chol() returns error even the matrix is positive definite.

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I have a matrix , where I is a identity matrix and B is a matrix. It is clear that M is a positive definite matrix. However, I am facing a situation in which the Matlab Cholesky decomposition function
chol(M);
returns an error stating that M must be positive definite. I examine matrix B and realise that it's elements are pretty small, resulting in the elements in matrix are extreme large in magnitude (the magnitudes are about e+15 to e+17).
Any advice/suggestion how to handle this issue is much appreciated !
Update on 9 Dec 22:
To help explaning the issue more cleary, I attached the data containing the matrix. Please load the data 'example.mat' and run the code below
[p, r] = size(B);
B1 = d.\B;
z1 = z./d;
z2 = B1'*z1;
R = chol(eye(r) + B1'*B1);
  2 Comments
Hung Dao
Hung Dao on 9 Dec 2022
Thank you for your comment. My apologies for my late reply as I am travelling. You are right. Matrix B is quite a big matrix (it has the size of ). Many of the elements are small (23,036 entries are smaller than 1e-1) but I do realise that B doeve has some very large elements (26 elements are greater than 1e+6 with the maximum is about 1e+9).
I attached the data and the code. Hopefully it helps explain my issue better.
Thank you for answering my question. I appreciate it !

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Answers (2)

Bruno Luong
Bruno Luong on 9 Dec 2022
Edited: Bruno Luong on 9 Dec 2022
This statement
B1 = d.\B;
looks very suspecious to me (the .\ operator), if you remove the dot it will work.
Here you do element-wise of d that oscillate to 0, create a huge number in B1 (it can goes to infinity indeed s such noisy data)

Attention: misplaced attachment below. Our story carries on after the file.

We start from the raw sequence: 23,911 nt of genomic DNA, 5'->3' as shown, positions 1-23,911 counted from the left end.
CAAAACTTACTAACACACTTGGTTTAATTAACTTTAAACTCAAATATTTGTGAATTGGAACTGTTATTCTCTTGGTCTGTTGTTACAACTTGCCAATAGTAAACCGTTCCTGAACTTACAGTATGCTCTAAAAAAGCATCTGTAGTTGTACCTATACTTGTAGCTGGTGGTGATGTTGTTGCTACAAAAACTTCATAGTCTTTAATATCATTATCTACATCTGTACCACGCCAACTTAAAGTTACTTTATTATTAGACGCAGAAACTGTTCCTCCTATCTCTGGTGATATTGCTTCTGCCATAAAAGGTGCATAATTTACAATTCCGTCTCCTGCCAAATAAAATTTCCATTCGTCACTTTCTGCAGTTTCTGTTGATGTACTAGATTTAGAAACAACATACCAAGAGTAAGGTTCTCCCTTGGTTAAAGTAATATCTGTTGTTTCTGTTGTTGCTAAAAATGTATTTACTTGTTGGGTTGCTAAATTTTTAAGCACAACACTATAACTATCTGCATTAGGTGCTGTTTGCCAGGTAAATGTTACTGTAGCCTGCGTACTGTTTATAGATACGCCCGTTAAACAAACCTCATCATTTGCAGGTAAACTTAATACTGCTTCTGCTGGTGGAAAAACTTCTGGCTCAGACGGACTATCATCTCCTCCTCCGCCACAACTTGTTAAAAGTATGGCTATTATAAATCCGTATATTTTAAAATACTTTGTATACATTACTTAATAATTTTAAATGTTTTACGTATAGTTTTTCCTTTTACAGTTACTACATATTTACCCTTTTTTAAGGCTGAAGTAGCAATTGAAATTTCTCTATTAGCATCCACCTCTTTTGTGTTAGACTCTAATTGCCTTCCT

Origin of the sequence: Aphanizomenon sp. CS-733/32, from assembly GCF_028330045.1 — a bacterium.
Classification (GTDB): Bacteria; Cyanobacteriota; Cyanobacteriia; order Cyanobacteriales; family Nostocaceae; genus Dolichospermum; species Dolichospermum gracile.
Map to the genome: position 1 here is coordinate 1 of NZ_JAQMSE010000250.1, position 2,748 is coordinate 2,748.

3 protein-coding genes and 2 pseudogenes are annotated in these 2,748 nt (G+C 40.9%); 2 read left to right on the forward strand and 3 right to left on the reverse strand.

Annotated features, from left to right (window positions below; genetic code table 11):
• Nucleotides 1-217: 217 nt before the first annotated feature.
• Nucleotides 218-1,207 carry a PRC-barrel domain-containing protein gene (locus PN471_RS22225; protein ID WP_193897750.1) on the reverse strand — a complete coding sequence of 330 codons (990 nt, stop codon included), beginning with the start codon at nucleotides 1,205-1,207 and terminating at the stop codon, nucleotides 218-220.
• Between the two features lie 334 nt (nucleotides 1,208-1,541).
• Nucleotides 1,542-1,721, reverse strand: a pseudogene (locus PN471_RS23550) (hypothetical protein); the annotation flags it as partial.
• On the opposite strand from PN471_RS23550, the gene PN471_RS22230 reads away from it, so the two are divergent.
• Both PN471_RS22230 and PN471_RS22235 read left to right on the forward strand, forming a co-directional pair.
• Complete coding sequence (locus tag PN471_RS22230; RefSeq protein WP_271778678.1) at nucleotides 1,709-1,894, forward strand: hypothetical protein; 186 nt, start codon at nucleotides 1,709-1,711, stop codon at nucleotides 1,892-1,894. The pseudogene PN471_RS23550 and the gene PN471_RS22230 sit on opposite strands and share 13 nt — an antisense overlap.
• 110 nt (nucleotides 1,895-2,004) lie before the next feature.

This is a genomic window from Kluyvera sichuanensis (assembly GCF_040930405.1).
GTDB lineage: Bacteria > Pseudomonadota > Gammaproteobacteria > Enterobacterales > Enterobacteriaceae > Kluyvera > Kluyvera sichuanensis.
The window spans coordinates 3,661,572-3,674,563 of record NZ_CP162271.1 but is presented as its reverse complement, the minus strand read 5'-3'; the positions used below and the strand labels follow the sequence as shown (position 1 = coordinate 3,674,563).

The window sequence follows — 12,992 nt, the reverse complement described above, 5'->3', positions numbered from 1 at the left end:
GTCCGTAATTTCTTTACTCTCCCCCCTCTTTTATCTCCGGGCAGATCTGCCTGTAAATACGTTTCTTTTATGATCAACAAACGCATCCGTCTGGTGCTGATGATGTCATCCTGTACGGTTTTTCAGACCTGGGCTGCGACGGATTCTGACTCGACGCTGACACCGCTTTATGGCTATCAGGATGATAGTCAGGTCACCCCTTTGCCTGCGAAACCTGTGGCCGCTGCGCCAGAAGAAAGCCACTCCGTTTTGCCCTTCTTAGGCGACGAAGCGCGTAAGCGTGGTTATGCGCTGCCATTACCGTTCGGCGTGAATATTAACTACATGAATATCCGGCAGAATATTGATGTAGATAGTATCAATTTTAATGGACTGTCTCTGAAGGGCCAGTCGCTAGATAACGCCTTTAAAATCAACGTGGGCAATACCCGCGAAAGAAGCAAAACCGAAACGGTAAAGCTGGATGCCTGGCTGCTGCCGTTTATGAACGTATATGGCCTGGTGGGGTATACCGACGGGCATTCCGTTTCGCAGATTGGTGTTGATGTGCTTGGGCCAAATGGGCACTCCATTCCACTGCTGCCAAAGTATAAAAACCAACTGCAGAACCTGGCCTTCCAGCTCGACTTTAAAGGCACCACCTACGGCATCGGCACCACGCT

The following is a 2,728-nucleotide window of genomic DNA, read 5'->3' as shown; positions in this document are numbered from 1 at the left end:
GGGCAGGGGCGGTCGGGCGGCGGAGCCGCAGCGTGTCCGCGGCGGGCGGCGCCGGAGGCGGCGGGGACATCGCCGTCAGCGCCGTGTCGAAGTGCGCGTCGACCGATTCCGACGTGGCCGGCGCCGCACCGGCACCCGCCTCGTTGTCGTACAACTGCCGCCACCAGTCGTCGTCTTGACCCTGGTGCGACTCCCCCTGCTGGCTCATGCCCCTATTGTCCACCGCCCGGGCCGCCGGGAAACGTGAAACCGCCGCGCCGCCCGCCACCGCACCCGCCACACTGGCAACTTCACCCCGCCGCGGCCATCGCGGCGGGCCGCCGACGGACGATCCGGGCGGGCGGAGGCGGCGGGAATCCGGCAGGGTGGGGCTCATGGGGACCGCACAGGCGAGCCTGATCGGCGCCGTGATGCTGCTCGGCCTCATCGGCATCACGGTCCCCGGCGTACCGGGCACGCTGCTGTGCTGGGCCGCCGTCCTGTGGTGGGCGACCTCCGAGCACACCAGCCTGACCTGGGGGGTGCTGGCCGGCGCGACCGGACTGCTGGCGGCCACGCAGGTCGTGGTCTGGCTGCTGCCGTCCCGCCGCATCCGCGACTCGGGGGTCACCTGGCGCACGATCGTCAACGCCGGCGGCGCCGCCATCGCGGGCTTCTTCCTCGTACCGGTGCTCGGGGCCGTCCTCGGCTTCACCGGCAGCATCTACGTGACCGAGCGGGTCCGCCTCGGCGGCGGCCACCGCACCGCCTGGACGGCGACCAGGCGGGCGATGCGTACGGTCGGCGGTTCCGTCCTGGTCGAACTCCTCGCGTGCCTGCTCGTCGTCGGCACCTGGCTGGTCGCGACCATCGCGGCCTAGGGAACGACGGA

[p, r] = size(B);
B1 = d\B;
R = chol(eye(r) + B1'*B1);
Now wht you trying to do and implement only you know, but I suspect your code is incorrect for whatever the goal you want to achieve.
  2 Comments
Bruno Luong
Bruno Luong on 9 Dec 2022
Edited: Bruno Luong on 9 Dec 2022
Only you know what is correct, but your d looks like this
It looks like it contains noise close to 0 and it cross randomly 0 mny time. 1./ d.\1 is then randomy big.
It that make sense for you then OK, but don't expect getting anything meaningful from that.
B1'*B1 have condition number and large element of the order of probably 1e20. Add eye(r) to it is meaning less, doing cholesky doesn't make any sense numerically. Your code won't produce anything usuful but gardebage with such data.

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Askic V
Askic V on 6 Dec 2022
Edited: Walter Roberson on 7 Dec 2022
Without actual code it is very hard to know for sure, but using chol() function in Matlab is actually a preferred way to test if the matrix is positive definite.
For me, it is very hard to understand how values of B'*B can be extremly large if values of B are small. Something is wrong. Please have a look at the example:
B = randn(3,3)*1e-6;
C = B'*B
C = 3×3
1.0e-11 * 0.3916 0.0891 -0.0314 0.0891 0.0303 -0.0417 -0.0314 -0.0417 0.1399
max(C(:))
ans = 3.9156e-12
min(C(:))
ans = -4.1702e-13
Regarding your problem, I suggest you to read these advices:
  4 Comments

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